I struggled for a long time trying to decide on an image or compilation of images for the front cover of my book. When I say ‘struggled’ what I really mean is that I had a lot of ideas, but I was completely limited by my own artistic talent!
But, then I had an idea…
During my doctoral degree I decided to book a class on making glass beads. I like to have a sense of a material and the process used to create something. I have a lot of experience with textiles from sewing and a bit of knitting and my mother is a spinner/weaver, so I know that having some practical experience with a craft can really open your eyes to the whole process. Plus, making my own glass beads sounded great!
So, over an Easter break and from the recommendation of a friend, I booked a lesson with Mike Poole from Tillerman Beads. I had a fantastic time learning about making lampwork beads! I was using modern glass and a modern torch set up, so there are some differences in how working with glass in an Iron age furnace would be, but I still gained loads of insight. Mike was a great teacher with an interest in Iron Age, Roman, and early medieval beads, so it was wonderful to be taught by someone that had a background in what I was researching.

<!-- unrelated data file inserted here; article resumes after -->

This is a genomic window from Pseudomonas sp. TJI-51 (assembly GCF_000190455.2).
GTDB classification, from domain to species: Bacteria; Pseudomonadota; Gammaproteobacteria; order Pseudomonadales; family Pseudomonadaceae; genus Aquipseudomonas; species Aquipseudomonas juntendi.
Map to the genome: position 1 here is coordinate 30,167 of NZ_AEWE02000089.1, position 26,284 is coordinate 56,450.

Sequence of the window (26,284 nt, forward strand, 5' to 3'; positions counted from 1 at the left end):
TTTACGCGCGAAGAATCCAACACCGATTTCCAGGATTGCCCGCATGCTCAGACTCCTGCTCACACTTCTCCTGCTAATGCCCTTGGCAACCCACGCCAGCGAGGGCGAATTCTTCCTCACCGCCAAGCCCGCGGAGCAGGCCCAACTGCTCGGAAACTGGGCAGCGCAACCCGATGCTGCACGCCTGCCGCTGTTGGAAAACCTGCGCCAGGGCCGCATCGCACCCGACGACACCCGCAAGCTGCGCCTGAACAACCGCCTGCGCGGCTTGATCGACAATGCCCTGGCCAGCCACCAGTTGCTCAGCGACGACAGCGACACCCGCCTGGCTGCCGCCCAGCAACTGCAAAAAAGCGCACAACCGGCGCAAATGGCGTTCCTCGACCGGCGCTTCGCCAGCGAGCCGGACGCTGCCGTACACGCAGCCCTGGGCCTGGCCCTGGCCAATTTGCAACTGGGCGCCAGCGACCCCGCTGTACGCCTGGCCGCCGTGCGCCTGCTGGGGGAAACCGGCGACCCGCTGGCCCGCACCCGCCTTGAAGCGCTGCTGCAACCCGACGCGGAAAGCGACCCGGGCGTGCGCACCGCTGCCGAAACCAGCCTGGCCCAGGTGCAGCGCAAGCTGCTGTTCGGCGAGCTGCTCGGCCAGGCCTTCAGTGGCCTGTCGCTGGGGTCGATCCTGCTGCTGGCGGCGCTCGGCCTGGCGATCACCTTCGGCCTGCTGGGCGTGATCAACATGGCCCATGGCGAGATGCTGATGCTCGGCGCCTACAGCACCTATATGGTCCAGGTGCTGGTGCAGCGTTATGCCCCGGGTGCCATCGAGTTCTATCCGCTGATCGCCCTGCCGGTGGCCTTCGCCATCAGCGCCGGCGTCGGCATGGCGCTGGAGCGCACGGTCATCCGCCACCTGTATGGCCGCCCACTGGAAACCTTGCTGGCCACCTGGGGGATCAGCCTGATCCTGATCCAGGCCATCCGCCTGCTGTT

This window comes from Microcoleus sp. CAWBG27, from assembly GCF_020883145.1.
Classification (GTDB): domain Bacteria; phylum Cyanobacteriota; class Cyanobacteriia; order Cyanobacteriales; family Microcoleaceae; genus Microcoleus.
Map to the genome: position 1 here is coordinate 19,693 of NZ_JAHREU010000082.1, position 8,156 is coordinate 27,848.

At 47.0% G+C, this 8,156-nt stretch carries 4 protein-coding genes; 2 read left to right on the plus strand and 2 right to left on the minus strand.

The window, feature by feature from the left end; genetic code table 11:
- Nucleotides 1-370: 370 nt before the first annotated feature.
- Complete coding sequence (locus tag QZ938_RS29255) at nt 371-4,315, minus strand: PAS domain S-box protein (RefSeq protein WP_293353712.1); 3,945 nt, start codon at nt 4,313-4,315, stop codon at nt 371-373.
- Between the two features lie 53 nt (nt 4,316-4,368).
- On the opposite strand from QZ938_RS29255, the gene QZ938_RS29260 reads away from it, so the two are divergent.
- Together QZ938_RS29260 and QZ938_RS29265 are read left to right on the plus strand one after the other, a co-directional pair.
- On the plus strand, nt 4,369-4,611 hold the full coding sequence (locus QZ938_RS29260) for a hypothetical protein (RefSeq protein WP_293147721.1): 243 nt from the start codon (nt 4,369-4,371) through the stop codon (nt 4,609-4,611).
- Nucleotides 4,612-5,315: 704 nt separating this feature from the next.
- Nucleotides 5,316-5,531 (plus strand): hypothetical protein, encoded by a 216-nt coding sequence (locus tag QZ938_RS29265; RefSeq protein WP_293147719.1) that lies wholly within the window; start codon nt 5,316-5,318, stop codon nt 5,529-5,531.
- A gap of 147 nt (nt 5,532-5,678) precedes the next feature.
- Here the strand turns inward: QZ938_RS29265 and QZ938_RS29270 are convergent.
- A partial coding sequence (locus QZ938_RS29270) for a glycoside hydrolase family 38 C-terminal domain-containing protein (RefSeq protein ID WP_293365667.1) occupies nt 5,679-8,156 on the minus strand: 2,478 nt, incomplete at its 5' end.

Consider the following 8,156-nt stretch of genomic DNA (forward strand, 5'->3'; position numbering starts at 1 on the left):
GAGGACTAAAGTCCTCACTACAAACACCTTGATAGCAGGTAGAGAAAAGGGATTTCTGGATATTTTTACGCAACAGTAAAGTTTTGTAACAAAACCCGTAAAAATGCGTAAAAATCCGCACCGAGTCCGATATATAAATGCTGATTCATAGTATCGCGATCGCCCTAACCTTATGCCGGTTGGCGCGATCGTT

It wasn’t until several year later when trying to decide on an image for the front cover of my book, that I decided I would commission Mike to make a replica of the Queen’s Barrow necklace from the square barrow burials near Market Weighton in East Yorkshire. This spectacular necklace was made up of at least 100 beads, most of which are now on display in the Yorkshire Museum. There were other pieces of jewellery in this burial, including a copper alloy and coral pendant that may have hung from the strand of beads. There are also about a dozen beads in the collections at the British Museum, which you can find on their website.
I was really excited when the necklace arrived and it made me glad that I decided this would make an ideal front cover image. I really wanted an image that showed what Iron age glass beads would have looked like at the time, rather than the often broken and weathered beads that we see today. And I think these beads do this.